Apple MacBook Pro (13-inch, 2022) Review: The Confused Mac

The M2 may sound better, but it’s a base-level chip next to it M1 Pro, M1 Max and M1 Ultra powering the $2,000+ MacBook Pro models. It’s easy to be swayed by Apple’s stats, which boast that the M2 processor has 35% more powerful GPU, 18% faster CPU, and 40% faster neural engine than the M1. But it’s not quite enough for most professionals who require more computing power. (The M2, like the M1, still only supports one external monitor, unlike the M1 Pro and later.)

M2 works fine. Most of the time, I don’t experience any hiccups. On busier days, when I have about 20 tabs open on Google Chrome and multiple apps running in the background simultaneously, it feels a bit sluggish; there is some lag when switching between tabs and windows and I tried to activate the dreaded rainbow wheel a few times.

I uploaded 4K Pro Res files shot on my iPhone 13 Pro to Final Cut Pro and edited a stream on the timeline. I applied a light layer, along with some other preset effects, and saw some stuttering throughout. I didn’t really change the scene that much, but this MacBook Pro struggled with even the tiniest color adjustments (and the rainbow wheel popped up a few times).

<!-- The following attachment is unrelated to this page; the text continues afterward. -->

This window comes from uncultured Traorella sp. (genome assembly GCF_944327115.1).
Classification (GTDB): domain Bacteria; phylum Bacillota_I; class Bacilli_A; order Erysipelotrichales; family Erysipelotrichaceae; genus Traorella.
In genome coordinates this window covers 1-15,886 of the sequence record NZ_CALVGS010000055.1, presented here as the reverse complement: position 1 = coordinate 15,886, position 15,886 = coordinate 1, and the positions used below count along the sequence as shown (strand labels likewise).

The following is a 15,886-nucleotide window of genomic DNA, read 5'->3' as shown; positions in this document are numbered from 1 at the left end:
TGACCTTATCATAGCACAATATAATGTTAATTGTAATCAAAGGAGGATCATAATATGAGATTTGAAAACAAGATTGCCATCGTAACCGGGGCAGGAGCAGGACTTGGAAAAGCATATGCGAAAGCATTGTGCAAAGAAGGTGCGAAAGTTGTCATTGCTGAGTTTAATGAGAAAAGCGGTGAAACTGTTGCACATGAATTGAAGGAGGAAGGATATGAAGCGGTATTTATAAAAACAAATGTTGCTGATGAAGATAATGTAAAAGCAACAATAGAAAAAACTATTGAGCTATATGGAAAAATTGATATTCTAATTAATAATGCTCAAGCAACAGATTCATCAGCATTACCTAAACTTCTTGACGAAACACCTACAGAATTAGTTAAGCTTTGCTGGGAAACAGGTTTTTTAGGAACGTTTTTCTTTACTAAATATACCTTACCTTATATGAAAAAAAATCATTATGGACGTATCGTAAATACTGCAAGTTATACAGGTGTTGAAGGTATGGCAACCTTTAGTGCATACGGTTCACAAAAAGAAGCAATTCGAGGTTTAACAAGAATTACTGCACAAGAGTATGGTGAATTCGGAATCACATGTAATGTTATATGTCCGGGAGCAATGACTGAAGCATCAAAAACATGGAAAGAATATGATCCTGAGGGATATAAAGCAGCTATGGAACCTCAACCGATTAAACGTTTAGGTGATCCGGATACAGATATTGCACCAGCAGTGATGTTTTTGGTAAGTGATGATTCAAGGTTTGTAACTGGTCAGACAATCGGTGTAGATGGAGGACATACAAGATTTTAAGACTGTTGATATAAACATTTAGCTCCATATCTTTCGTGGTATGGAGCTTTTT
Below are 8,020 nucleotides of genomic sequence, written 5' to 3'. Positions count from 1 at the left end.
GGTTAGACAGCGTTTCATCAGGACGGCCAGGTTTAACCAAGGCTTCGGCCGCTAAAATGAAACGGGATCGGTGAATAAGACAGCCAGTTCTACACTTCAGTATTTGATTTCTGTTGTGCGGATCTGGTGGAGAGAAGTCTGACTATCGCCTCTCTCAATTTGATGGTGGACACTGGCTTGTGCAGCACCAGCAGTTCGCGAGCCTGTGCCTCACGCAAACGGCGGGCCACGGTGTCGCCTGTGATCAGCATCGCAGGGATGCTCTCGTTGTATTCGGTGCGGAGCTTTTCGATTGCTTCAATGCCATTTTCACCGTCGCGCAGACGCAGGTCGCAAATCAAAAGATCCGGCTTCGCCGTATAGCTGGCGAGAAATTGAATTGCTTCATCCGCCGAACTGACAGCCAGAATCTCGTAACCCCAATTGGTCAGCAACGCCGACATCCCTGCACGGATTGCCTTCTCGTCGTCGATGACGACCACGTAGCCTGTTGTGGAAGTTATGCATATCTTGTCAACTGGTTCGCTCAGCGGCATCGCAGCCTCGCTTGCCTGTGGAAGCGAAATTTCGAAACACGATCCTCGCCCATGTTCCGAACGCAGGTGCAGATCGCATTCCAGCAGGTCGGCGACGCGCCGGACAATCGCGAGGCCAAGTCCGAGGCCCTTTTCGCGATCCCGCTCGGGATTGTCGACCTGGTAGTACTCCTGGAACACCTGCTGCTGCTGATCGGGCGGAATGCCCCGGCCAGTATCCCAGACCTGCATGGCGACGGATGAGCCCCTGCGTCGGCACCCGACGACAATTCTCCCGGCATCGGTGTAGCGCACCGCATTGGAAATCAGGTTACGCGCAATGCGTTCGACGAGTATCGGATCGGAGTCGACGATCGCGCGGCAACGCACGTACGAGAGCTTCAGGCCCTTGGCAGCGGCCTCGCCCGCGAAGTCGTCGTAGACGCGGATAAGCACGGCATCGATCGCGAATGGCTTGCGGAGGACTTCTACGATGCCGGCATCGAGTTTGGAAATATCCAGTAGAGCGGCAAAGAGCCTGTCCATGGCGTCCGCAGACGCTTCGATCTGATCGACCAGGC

Editing photos with apps like Pixelmator and Adobe Photoshop feels a lot smoother. The Mac stuttered here and there while I adjusted the sliders, added a little rotation, and made small changes to the colors. But it still manages to power through a multitude of layers and effects to achieve the desired look — without the need for fans to get involved.

That’s the main difference in power between this MacBook Pro and the new MacBook Air — it has a fan. When the fan starts up, the MacBook Pro may draw a little more power during the sustained period. It also has slightly better battery life. I usually have to plug it in after eight o’clock on workdays.

Difficult sales

Photo: Apple

All of this doesn’t mean the 13-inch MacBook Pro is completely unusable for heavy tasks, but it probably won’t be enough for those who regularly handle processor-intensive workloads. physical. If that’s you, I think you should save the cash and go for the base version of the 14-inch MacBook Pro instead.

If you just need a good, new laptop, wait for what’s coming MacBook Air. You get a slightly larger, more modern-looking screen, a better webcam, nicer speakers, and fast charging support, all in a lighter overall package (and fun colors!). This MacBook Pro is still an awkward average kid, and not nearly enough to deserve you.

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